When I blogged about not being able to count on Sunday I didn't envisage being able to fully complete the wagon until next weekend at the earliest, as I would have to wait for the transfers to arrive and then find time to apply them and finally varnish the completed model. So it's with some surprise that I present the completed wagon for you today; the transfers arrived in the post this morning, were applied in about 20 minutes during my lunch break, and then the varnish applied while waiting for the kettle to boil mid afternoon. After a couple of panicky moments the final model looks pretty good, although for some reason there isn't room to evenly space the main logo (and my wagon is slightly larger than the one the transfers were designed to fit).
If you remember from my past attempts to use waterslide transfers (here and here) they weren't exactly an unqualified success. There are a number of solutions you can buy that you either apply to the model before the transfer, or in which you soak the transfer to remove the backing paper, and which are supposed to help but I thought I'd try a cheap trick that I saw mentioned in a forum (I can't now remember which one); vinegar. The suggestion was that you can soften the transfer slightly by adding a few drops of vinegar to the warm water you soak the transfers in. I decided that I wouldn't go this route but would try something slightly different.
I applied the transfers as normal (soak in warm water, position with a paintbrush and then remove excess water with a cotton wool bud) and then used a cotton wool bud soaked in vinegar (white wine vinegar to be precise) first to get vinegar under the transfer (if you simply put vinegar along the edge of the transfer it gets sucked under the transfer nicely) and then to rub the transfer to mould it to the details of the model. This seemed to work really well leaving me with transfers that had folded nicely into the creases between planks etc. and it has the advantage of not making the transfer any more delicate than necessary when you try to position it on the model which is when it is most likely to rip.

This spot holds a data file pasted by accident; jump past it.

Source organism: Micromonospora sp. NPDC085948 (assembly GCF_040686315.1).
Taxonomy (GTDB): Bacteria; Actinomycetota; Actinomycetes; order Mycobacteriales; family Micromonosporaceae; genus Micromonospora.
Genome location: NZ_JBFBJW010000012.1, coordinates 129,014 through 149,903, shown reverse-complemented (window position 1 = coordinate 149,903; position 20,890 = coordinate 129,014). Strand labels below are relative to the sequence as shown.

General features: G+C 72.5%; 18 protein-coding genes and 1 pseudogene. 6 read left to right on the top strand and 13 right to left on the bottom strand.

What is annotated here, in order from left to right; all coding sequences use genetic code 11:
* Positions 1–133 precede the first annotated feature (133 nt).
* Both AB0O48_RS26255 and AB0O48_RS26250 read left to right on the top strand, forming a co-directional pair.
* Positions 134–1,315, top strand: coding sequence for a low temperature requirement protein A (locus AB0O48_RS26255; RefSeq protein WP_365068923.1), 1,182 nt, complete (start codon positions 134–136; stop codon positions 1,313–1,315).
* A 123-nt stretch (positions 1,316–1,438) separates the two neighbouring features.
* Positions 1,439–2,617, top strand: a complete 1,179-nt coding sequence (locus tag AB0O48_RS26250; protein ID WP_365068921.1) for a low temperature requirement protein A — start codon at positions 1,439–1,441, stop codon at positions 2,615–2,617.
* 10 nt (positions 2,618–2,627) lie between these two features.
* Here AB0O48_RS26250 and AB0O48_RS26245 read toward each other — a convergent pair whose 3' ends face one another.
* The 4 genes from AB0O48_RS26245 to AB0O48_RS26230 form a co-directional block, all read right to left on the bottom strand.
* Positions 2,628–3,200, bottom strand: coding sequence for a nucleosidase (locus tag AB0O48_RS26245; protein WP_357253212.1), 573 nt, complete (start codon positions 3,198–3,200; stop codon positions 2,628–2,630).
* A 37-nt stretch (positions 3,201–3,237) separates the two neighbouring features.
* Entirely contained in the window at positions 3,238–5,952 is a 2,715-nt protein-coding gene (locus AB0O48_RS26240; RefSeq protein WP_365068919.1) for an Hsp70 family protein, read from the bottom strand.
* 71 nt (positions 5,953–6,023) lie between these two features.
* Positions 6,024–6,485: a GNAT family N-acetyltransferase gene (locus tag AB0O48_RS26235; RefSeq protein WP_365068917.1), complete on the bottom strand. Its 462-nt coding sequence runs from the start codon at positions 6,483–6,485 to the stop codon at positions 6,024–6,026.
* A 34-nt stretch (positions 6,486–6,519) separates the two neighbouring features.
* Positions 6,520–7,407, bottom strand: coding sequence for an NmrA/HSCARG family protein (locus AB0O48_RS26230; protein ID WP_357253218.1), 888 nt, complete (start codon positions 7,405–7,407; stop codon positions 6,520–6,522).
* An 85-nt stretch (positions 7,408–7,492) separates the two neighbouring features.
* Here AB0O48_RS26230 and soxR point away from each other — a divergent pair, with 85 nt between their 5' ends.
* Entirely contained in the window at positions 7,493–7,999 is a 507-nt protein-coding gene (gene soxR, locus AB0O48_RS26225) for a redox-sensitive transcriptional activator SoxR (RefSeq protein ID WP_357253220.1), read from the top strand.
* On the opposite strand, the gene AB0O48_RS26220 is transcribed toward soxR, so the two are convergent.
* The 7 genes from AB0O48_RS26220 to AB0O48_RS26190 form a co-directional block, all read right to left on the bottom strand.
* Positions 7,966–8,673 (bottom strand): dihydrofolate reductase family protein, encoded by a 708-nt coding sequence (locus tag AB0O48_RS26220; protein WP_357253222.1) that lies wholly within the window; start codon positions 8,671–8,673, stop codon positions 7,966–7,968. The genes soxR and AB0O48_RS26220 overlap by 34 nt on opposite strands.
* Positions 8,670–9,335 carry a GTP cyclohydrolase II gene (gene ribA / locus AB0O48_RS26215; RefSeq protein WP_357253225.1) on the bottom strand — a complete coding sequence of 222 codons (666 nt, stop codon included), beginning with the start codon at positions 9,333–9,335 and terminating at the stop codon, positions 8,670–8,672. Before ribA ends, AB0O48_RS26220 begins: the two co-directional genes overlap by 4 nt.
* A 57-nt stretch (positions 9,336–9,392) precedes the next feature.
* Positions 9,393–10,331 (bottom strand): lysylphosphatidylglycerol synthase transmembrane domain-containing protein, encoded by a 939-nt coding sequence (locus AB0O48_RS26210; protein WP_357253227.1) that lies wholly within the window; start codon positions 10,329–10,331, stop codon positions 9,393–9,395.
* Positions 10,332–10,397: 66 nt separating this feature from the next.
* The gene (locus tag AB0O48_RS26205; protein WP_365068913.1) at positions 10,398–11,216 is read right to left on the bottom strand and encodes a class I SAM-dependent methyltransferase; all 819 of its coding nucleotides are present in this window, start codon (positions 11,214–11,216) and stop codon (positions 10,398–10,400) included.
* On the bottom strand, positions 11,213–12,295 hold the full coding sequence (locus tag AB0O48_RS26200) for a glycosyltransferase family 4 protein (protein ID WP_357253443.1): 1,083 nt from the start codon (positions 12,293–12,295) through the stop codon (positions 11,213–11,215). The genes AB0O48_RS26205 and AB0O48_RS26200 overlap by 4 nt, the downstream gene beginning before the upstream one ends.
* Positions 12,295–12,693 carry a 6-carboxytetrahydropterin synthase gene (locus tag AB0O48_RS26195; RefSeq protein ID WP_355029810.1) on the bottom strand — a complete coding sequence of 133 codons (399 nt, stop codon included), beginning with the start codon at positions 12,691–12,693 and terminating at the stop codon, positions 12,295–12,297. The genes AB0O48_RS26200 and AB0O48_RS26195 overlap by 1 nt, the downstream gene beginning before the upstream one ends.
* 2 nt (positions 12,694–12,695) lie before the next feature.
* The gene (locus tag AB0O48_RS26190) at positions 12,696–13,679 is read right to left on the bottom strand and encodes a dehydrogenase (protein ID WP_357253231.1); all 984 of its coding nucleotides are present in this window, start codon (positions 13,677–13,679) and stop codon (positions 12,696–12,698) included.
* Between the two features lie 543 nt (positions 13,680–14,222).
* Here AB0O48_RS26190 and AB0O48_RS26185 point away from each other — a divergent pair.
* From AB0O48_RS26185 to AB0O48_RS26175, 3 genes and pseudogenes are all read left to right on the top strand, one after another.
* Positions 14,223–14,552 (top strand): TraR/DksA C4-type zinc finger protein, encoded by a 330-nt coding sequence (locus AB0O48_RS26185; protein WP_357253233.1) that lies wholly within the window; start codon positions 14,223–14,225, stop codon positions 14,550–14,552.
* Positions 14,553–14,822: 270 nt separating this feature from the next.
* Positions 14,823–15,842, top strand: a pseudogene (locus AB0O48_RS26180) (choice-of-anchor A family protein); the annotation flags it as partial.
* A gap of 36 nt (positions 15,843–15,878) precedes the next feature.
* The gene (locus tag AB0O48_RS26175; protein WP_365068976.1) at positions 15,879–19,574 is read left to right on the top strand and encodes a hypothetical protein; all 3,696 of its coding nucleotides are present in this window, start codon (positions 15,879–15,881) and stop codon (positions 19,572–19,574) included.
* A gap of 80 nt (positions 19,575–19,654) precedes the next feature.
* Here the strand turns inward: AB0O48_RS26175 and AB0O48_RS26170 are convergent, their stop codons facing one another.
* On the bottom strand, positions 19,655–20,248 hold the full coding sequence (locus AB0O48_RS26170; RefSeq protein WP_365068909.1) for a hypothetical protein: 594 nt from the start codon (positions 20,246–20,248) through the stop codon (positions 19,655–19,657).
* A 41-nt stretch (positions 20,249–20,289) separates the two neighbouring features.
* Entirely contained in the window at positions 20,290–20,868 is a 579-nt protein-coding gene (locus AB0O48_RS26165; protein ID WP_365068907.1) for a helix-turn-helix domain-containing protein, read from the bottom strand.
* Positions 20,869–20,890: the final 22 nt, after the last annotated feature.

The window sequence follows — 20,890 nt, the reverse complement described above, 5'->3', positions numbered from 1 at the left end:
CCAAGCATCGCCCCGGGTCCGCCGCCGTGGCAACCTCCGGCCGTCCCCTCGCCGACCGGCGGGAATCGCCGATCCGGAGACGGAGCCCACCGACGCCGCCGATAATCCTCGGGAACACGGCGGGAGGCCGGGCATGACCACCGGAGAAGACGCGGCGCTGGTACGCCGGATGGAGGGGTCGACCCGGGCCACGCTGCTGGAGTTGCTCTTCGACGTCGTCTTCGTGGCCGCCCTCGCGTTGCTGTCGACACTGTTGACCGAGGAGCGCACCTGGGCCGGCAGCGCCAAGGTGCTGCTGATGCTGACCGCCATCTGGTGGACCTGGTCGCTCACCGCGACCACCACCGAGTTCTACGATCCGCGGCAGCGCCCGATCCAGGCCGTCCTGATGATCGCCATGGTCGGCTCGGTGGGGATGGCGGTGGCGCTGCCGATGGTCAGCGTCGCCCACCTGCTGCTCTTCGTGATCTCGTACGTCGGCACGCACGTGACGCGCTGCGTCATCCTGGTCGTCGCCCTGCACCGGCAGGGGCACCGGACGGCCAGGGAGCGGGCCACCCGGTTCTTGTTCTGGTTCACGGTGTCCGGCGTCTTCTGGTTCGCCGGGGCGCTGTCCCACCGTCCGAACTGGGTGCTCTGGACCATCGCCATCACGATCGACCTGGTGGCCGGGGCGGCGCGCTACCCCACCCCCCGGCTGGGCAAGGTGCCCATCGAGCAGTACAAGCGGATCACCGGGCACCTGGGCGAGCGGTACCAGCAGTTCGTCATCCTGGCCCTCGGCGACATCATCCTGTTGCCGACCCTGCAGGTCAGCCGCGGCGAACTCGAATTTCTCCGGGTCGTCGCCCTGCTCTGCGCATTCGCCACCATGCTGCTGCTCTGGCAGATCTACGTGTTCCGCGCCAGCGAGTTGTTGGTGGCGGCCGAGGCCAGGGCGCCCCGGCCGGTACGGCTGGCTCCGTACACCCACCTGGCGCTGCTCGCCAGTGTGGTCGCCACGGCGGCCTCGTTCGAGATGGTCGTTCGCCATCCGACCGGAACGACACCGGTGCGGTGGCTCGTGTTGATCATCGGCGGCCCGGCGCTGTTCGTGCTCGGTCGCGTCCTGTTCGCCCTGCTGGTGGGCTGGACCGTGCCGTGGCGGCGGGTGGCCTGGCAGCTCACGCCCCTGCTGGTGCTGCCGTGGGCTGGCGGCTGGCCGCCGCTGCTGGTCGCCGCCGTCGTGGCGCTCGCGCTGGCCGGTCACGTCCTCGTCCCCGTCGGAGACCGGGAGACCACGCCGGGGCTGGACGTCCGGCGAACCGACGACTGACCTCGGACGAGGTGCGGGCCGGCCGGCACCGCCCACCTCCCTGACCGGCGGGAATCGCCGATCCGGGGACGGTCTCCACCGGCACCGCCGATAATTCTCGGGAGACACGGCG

The other tip I picked up is to ensure that the aerosol of varnish is both warmed (I stand it in hot water for about five minutes) and then well shaken. This apparently stops the white dots that plagued my previous models from occurring. This worked really well, although I did have a worrisome ten minutes after I'd sprayed the model as initially the transfers (especially the large logo) crinkled up badly, but as the varnish dried they flattened out again.
It's taken less than two months from my first attempt at printing a wagon to a fully painted and detailed wagon that I'm really happy with. I call that a successful experiment with more complex 3D printing than the small accessories I'd designed in the past, and if I can do it then so can you!